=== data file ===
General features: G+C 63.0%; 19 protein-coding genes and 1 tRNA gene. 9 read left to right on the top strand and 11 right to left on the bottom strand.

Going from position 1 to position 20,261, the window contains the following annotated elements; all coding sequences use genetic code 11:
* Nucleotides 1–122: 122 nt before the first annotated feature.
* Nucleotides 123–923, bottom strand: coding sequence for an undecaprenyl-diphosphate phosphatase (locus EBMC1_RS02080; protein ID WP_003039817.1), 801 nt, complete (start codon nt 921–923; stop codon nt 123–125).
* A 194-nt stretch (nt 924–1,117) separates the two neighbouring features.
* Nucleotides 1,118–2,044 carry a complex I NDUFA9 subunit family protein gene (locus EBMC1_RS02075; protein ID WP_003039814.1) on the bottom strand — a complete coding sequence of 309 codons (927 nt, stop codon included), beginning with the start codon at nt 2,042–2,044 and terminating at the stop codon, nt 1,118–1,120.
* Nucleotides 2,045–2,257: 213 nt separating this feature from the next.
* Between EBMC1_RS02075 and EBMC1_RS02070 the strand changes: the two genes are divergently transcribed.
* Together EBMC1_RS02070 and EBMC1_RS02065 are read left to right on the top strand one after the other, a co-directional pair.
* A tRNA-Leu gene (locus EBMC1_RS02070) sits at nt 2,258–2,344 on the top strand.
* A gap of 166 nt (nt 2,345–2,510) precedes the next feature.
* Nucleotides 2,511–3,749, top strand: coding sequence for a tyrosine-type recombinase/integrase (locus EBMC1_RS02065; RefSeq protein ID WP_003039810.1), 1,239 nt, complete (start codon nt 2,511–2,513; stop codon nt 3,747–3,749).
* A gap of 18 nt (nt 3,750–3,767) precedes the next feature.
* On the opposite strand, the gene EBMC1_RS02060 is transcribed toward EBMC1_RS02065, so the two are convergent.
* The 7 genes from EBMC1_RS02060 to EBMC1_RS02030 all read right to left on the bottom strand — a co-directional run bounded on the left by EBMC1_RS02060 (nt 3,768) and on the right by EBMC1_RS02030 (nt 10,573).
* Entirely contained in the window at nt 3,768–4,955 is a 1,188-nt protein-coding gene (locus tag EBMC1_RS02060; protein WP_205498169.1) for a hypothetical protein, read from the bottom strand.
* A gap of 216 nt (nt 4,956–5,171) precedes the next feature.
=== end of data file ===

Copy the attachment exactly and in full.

General features: G+C 63.0%; 19 protein-coding genes and 1 tRNA gene. 9 read left to right on the top strand and 11 right to left on the bottom strand.

Going from position 1 to position 20,261, the window contains the following annotated elements; all coding sequences use genetic code 11:
* Nucleotides 1–122: 122 nt before the first annotated feature.
* Nucleotides 123–923, bottom strand: coding sequence for an undecaprenyl-diphosphate phosphatase (locus EBMC1_RS02080; protein ID WP_003039817.1), 801 nt, complete (start codon nt 921–923; stop codon nt 123–125).
* A 194-nt stretch (nt 924–1,117) separates the two neighbouring features.
* Nucleotides 1,118–2,044 carry a complex I NDUFA9 subunit family protein gene (locus EBMC1_RS02075; protein ID WP_003039814.1) on the bottom strand — a complete coding sequence of 309 codons (927 nt, stop codon included), beginning with the start codon at nt 2,042–2,044 and terminating at the stop codon, nt 1,118–1,120.
* Nucleotides 2,045–2,257: 213 nt separating this feature from the next.
* Between EBMC1_RS02075 and EBMC1_RS02070 the strand changes: the two genes are divergently transcribed.
* Together EBMC1_RS02070 and EBMC1_RS02065 are read left to right on the top strand one after the other, a co-directional pair.
* A tRNA-Leu gene (locus EBMC1_RS02070) sits at nt 2,258–2,344 on the top strand.
* A gap of 166 nt (nt 2,345–2,510) precedes the next feature.
* Nucleotides 2,511–3,749, top strand: coding sequence for a tyrosine-type recombinase/integrase (locus EBMC1_RS02065; RefSeq protein ID WP_003039810.1), 1,239 nt, complete (start codon nt 2,511–2,513; stop codon nt 3,747–3,749).
* A gap of 18 nt (nt 3,750–3,767) precedes the next feature.
* On the opposite strand, the gene EBMC1_RS02060 is transcribed toward EBMC1_RS02065, so the two are convergent.
* The 7 genes from EBMC1_RS02060 to EBMC1_RS02030 all read right to left on the bottom strand — a co-directional run bounded on the left by EBMC1_RS02060 (nt 3,768) and on the right by EBMC1_RS02030 (nt 10,573).
* Entirely contained in the window at nt 3,768–4,955 is a 1,188-nt protein-coding gene (locus tag EBMC1_RS02060; protein WP_205498169.1) for a hypothetical protein, read from the bottom strand.
* A gap of 216 nt (nt 4,956–5,171) precedes the next feature.